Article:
The design also allowed for Shea Stadium to be expandable to 90,000 seats (by completely enclosing the grandstand), or to be later enclosed by a dome if warranted. In March 1965, a plan was formally announced to add a glass dome and add 15,000 seats. The Mets strongly objected to the proposal. The idea was dropped after engineering studies concluded that the stadium's foundation would be unable to support the weight of the dome.

Initially, the distances to the right and left field fences were each 341 feet (104 m). There was a horizontal orange line that decided where a batted ball was a home run or still in play. In 1978, Manager Joe Torre helped move the fences in to 338 feet (103 m) in the corners with a wall now in front of the original brick wall to help alleviate disputed calls.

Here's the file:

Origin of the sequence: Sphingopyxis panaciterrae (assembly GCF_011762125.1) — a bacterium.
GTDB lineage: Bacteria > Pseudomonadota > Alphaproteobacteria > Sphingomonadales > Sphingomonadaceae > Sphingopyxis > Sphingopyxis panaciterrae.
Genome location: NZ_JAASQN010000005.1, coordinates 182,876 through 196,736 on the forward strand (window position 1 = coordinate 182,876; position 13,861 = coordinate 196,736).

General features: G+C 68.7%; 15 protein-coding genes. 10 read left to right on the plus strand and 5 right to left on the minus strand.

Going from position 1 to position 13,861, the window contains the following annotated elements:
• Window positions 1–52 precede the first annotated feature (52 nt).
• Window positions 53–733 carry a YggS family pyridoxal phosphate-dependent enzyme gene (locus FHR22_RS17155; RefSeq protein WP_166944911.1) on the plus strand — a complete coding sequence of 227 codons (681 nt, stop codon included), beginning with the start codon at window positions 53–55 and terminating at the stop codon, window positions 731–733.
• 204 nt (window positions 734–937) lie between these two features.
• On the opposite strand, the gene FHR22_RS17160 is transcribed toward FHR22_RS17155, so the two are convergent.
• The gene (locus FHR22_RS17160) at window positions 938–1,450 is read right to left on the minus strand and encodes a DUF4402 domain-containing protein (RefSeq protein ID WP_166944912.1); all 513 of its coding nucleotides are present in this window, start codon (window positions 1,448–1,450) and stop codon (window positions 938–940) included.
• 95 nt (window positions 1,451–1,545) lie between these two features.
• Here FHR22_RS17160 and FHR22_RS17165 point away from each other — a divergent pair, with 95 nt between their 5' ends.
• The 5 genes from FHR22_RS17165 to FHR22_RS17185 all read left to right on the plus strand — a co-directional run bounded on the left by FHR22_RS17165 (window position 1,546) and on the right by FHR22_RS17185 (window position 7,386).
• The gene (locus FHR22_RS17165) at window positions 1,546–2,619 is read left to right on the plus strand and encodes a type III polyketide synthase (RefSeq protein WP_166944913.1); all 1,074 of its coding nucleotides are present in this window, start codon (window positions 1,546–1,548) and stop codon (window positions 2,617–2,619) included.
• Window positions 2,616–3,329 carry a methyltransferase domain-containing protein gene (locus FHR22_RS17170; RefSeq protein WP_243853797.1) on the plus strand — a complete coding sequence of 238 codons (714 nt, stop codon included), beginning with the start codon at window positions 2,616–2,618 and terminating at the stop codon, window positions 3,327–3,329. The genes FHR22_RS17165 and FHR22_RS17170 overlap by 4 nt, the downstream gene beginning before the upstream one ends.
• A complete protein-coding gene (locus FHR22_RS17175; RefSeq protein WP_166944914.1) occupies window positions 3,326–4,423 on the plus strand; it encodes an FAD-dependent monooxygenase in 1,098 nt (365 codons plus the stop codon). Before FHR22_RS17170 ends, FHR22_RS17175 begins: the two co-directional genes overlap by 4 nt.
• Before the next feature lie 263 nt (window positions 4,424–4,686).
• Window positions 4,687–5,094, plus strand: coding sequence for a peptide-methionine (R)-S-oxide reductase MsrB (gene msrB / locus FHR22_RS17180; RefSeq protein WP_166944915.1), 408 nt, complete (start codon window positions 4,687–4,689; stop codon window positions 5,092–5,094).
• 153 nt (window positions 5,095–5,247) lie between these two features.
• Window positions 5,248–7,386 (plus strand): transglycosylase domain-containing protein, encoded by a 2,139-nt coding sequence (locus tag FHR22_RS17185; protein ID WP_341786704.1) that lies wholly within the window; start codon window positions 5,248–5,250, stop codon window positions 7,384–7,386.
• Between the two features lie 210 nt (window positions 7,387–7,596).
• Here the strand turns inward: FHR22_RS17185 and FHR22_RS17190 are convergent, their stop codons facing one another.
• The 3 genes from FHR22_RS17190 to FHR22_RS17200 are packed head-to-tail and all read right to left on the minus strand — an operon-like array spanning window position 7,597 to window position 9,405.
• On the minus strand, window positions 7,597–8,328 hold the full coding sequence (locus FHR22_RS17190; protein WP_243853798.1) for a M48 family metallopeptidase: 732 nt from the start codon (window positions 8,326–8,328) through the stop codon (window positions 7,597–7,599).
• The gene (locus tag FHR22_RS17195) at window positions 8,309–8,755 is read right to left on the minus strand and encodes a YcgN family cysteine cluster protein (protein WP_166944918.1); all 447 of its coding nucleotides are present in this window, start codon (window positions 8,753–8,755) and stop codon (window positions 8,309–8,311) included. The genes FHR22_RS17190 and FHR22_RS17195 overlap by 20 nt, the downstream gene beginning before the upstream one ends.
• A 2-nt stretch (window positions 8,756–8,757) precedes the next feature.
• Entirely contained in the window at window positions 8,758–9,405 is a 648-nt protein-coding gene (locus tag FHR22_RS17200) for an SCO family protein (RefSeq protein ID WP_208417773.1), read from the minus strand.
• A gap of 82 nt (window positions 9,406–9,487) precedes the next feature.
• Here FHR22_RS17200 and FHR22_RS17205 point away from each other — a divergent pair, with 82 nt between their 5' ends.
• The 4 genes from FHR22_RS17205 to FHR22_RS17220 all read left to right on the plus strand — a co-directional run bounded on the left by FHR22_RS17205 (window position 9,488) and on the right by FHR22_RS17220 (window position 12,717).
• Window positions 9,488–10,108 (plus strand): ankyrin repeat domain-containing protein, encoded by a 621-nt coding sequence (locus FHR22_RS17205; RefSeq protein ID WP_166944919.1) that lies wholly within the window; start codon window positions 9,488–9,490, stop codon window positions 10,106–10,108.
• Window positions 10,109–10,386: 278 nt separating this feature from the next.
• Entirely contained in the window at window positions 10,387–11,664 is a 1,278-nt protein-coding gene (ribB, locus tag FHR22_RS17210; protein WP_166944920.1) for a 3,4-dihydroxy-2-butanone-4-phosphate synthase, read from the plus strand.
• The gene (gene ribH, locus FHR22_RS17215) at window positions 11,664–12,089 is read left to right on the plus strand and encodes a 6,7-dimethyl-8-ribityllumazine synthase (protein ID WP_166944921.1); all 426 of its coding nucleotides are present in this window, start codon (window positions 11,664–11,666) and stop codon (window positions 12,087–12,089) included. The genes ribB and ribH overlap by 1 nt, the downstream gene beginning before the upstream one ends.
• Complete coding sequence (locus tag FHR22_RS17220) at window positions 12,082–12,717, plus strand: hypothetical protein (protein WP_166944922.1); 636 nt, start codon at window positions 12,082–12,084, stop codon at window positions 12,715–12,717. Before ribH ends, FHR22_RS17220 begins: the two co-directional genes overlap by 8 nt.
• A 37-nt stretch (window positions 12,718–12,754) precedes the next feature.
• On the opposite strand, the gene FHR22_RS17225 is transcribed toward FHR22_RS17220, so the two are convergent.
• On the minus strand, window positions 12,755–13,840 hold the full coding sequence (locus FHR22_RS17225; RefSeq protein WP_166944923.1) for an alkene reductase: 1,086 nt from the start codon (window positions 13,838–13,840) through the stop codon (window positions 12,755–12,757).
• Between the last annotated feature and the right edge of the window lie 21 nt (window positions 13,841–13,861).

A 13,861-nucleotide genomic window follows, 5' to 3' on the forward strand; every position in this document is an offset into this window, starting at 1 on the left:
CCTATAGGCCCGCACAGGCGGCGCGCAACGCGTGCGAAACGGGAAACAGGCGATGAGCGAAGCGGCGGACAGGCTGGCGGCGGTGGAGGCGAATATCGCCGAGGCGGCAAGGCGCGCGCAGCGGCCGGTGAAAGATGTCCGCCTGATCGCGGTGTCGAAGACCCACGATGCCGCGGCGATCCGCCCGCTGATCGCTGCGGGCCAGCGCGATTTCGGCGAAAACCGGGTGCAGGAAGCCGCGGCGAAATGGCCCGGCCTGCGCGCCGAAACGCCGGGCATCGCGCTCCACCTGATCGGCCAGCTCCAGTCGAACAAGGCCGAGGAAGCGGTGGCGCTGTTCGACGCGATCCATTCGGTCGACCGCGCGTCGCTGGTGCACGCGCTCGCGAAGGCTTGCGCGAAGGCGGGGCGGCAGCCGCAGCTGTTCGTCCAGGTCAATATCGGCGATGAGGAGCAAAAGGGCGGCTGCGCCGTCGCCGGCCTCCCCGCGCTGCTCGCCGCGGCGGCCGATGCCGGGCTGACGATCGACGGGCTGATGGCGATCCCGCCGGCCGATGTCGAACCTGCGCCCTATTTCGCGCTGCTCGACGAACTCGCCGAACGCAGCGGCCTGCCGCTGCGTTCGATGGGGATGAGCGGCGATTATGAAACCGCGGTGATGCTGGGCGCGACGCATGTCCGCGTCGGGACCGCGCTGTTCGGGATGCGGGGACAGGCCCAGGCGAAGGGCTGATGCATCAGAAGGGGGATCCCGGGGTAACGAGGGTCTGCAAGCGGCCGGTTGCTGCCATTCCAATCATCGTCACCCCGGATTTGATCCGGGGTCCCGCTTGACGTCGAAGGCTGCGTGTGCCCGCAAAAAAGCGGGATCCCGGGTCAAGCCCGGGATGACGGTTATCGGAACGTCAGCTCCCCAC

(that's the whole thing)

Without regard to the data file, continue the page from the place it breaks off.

Originally, all of the seats were wooden, with each level having a different color. The field boxes were yellow, the loge level seats were brown, the mezzanine seats were blue, and the upper deck seats were green. Each level above the field level was divided into box seats (below the portals) and reserved seats (above the portals). The box seats were of a darker shade than the reserved seats. The game ticket was the same color as the seat that it was for, and the signs in the lobby for that section were the same color as the seat and the ticket. Before the 1980 baseball season they were replaced with red (upper deck), green (mezzanine), blue (loge), and orange (field level) plastic seats.